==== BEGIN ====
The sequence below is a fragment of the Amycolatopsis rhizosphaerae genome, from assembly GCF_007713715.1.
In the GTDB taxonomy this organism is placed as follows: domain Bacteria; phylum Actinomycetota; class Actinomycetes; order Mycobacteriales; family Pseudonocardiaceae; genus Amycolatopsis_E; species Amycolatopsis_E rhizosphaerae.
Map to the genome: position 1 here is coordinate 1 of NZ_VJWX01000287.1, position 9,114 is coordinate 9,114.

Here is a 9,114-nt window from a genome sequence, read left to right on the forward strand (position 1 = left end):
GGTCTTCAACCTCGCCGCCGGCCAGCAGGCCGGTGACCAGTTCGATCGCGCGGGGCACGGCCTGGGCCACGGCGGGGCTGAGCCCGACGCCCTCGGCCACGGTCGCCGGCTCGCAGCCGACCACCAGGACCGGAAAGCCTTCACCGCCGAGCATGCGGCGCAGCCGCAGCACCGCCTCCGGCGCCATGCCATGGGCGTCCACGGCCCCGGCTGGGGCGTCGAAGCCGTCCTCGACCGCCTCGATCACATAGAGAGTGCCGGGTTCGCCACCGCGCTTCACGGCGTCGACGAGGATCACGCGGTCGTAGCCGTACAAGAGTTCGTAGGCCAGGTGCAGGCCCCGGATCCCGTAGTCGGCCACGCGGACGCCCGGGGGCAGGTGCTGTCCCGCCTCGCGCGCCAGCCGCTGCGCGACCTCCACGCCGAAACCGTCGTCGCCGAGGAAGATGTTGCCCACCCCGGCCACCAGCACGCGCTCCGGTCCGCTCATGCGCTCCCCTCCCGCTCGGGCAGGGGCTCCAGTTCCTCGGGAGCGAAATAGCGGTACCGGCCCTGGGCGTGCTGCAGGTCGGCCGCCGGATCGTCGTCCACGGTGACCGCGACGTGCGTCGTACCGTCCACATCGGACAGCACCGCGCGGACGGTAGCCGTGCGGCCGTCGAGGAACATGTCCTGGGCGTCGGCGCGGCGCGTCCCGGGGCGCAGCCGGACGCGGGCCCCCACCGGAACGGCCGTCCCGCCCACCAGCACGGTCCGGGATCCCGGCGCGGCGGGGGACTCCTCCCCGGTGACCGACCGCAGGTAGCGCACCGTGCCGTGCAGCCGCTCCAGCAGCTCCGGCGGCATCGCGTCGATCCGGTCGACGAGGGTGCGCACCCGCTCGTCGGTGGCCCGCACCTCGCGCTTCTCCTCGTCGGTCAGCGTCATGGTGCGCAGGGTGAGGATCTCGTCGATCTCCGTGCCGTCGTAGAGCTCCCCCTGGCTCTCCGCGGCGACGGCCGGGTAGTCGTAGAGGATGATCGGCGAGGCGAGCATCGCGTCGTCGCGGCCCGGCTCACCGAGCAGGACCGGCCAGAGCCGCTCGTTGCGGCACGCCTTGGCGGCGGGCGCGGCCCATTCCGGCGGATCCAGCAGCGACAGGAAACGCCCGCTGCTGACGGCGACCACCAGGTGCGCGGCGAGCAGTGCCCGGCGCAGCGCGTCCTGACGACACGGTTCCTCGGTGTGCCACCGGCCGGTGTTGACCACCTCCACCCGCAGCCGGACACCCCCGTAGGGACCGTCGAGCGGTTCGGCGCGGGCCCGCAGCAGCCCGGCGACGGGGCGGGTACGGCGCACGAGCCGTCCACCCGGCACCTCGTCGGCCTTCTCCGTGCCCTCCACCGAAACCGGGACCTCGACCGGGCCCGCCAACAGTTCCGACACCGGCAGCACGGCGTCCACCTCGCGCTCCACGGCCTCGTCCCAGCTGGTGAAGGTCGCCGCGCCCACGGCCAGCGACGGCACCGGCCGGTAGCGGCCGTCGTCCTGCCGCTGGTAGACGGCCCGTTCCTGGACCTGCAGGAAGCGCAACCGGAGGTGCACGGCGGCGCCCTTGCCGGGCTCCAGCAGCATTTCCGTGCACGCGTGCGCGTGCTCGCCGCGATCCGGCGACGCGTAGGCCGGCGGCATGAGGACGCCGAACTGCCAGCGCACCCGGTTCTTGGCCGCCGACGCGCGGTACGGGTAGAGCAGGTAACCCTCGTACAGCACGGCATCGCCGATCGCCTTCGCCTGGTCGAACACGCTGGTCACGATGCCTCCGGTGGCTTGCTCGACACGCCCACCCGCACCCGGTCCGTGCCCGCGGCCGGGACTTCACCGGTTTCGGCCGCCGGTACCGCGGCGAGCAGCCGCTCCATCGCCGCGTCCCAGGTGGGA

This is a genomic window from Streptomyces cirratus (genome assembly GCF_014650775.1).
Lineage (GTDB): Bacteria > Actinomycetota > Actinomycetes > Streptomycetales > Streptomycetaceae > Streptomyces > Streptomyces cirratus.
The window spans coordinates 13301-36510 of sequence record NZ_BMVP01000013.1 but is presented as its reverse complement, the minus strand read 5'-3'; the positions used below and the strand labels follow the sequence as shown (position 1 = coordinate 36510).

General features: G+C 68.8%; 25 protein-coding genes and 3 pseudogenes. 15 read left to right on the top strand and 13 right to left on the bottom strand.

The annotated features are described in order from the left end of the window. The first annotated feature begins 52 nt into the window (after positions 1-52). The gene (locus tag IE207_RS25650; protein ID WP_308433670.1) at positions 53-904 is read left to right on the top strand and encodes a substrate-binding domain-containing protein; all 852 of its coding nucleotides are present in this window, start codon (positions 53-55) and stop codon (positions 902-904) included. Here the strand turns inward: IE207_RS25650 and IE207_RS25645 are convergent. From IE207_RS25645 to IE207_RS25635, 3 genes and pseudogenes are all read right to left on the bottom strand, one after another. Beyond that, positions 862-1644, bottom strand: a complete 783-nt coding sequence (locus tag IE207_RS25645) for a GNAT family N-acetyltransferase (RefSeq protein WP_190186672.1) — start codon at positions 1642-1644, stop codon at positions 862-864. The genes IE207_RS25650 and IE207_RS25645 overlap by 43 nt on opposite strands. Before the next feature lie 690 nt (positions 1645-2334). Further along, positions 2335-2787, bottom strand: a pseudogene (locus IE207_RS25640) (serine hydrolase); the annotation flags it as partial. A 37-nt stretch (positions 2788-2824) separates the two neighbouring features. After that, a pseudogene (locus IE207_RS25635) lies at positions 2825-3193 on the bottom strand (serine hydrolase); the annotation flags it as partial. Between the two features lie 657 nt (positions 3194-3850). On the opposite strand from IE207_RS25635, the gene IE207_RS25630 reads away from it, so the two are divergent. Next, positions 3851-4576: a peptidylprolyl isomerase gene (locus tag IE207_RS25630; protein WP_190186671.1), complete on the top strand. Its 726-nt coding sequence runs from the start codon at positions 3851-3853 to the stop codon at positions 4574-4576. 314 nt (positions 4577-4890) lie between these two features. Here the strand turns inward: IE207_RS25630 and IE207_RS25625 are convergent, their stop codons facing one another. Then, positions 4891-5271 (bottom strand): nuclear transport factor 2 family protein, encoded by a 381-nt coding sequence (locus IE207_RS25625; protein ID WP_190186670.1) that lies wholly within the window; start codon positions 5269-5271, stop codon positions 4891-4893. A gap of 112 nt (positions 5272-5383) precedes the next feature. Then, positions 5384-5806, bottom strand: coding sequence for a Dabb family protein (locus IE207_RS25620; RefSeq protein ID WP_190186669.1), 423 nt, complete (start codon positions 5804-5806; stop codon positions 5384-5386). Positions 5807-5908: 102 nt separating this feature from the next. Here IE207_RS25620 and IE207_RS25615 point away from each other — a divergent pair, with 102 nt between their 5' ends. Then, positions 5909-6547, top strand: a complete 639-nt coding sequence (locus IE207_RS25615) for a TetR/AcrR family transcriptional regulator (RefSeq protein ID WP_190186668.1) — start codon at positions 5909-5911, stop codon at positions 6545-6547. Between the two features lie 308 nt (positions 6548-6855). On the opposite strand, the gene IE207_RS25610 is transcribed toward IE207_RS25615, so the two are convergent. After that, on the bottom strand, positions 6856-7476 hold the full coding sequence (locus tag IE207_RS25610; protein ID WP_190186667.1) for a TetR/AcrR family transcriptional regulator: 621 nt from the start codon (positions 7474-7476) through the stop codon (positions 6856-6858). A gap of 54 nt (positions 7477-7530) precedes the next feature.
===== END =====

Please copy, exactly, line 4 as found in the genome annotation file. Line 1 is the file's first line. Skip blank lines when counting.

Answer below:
Here is a 9,114-nt window from a genome sequence, read left to right on the forward strand (position 1 = left end):